The reason why has to do with shadow. “You can reduce heat stress for plants by watering them more or shading them a bit,” Higgins said. “If you shade them a little bit – which you’re going to do, for example, in a Wyoming project that’s on non-irrigated fields – you’re going to reduce some of that heat stress on those plants. Those plants tend to grow a little more, and as they grow a little more, the sheep take advantage.”

The study found that, while the sheep grazing near the solar panels experienced a 38 percent drop in the amount of grazeable vegetation, this was offset by an increase in the available plants’ quality, as measured by the vegetation’s nutrient composition. tissue. Despite having access to less vegetation, the sheep that grazed near solar panels “gained weight at their maximum rate,” reaching similar peak weights as sheep on the open field, Higgins said. “We actually had to fence the sheep in the open field to keep them in the open field because, given the choice, they all chose to be in the solar.”

Agrivoltaic solar farms, while suitable for sheep, are more difficult to adapt to cattle, Wyoming’s most common livestock. The state is home to 1.2 million cattle, which are sharper and heavier than sheep. Cows “just hit equipment by rubbing it,” Pollpeter said. The solar industry “is taking a hard look to try and see how it starts to make sense. But, at least in my personal opinion, we’re not quite there yet.”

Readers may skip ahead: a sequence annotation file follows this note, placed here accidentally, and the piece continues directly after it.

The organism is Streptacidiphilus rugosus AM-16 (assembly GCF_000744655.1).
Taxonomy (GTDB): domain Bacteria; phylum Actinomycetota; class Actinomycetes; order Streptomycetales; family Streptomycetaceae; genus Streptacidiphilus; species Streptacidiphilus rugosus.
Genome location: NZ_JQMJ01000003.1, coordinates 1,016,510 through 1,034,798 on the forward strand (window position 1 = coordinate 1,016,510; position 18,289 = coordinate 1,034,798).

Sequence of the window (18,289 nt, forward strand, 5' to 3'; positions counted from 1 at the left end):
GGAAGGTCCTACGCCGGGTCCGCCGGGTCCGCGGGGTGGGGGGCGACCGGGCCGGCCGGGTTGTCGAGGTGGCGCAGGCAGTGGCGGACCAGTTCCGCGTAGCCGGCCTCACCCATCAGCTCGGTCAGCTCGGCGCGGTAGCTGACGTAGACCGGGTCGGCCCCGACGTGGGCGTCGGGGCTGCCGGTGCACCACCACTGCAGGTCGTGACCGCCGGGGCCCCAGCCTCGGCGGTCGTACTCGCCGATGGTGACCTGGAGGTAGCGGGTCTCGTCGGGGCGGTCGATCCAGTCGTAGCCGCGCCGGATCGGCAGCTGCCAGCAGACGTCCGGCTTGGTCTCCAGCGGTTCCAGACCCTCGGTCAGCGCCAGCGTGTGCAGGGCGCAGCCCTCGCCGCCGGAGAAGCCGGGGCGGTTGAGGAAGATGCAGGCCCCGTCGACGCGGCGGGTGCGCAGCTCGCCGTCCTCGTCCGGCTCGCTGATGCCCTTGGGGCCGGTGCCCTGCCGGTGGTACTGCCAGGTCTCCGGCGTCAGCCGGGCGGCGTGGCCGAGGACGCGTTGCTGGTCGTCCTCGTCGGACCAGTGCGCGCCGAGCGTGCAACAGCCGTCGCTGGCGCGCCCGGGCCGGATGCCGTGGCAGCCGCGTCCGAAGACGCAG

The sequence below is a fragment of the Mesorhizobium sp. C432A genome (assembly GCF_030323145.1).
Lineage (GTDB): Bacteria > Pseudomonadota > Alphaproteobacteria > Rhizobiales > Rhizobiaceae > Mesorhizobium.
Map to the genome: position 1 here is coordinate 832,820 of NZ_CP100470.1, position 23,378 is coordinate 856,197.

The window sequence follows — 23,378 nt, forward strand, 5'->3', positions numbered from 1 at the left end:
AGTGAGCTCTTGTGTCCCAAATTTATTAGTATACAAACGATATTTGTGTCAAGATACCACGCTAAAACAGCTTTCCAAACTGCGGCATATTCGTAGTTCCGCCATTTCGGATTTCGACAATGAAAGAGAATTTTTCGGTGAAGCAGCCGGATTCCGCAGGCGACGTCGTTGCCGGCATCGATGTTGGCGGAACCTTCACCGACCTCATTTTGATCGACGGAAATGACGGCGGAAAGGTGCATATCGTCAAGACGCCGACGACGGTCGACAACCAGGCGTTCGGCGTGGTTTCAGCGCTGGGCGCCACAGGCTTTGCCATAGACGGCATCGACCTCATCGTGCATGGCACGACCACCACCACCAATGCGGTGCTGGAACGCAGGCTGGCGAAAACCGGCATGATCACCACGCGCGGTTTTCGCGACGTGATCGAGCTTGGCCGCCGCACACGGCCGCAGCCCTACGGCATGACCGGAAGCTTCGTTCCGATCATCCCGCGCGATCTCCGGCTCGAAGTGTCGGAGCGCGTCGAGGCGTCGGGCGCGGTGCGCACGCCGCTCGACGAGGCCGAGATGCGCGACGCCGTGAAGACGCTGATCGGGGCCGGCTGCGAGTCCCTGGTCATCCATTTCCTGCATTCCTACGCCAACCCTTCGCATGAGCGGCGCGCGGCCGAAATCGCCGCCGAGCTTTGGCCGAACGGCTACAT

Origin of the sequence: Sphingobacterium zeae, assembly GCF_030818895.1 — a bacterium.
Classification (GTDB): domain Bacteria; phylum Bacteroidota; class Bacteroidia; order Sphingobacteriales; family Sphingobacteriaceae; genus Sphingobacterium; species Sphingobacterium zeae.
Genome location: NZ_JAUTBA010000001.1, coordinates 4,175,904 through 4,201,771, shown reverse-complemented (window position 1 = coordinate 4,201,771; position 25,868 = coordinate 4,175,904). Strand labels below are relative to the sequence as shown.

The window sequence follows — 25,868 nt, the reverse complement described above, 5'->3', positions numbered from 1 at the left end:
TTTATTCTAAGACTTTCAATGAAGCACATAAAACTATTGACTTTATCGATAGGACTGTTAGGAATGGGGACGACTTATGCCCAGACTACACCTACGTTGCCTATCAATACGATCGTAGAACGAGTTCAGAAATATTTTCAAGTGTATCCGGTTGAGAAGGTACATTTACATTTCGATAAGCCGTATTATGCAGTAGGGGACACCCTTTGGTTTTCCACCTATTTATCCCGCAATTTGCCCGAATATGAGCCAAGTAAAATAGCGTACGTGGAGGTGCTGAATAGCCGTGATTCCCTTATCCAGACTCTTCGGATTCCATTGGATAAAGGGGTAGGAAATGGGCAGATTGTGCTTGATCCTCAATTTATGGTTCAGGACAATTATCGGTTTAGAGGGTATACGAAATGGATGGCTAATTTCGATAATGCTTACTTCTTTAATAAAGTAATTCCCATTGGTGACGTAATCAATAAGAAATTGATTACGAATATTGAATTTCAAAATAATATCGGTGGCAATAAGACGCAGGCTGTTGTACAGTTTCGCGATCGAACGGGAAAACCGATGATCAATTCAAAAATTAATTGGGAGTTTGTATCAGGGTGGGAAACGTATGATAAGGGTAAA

Among Wyoming’s sheep farmers, there may be a burgeoning interest in agrivoltaics. “If there are opportunities to bring the two together that offer sheep producers greater income and better financial stability, that’s the type of thing we’re looking for,” said Jim Magagna, a longtime sheep farmer and executive vice president of the Wyoming Stock Growers Association. , the state’s most powerful livestock advocacy organization.

Given the variation in soil, pasture plants, sunlight, moisture and terrain across Wyoming, Magagna stopped short of endorsing agrivoltaics as the de facto approach to solar farms moving forward. “I think it has to be a carefully considered decision by the landowner,” he said.

Magagna would not rule out the possibility of an agrivoltaic solar farm popping up on public land in the future, a process that would involve years of planning and environmental assessments by the Bureau of Land Management, or BLM, as well as input from stakeholders. But given the fact that a majority of public lands in Wyoming are grazed by cattle, “I think the opportunity to do that on public land on a very significant scale wouldn’t be there today,” he said.

In January, the BLM released a environmental impact statement regarding utility-scale solar farms in 11 Western states, including Wyoming, as it considers whether or not to modify its approach to solar farms in the region. The agency recognized agrivolatics as an “emerging [photovoltaic] system” that may gain commercial traction in the future.

Converse County Commissioners expect to finalize their support for the Dutchman project permit during a Feb. 20 vote. The company still needs to get a permit from the state Department of Environmental Quality, whose Industrial Locations Board is already considering the company’s application. Should the state issue it a permit, BrightNight expects to break ground on the Dutchman solar farm as early as March next year.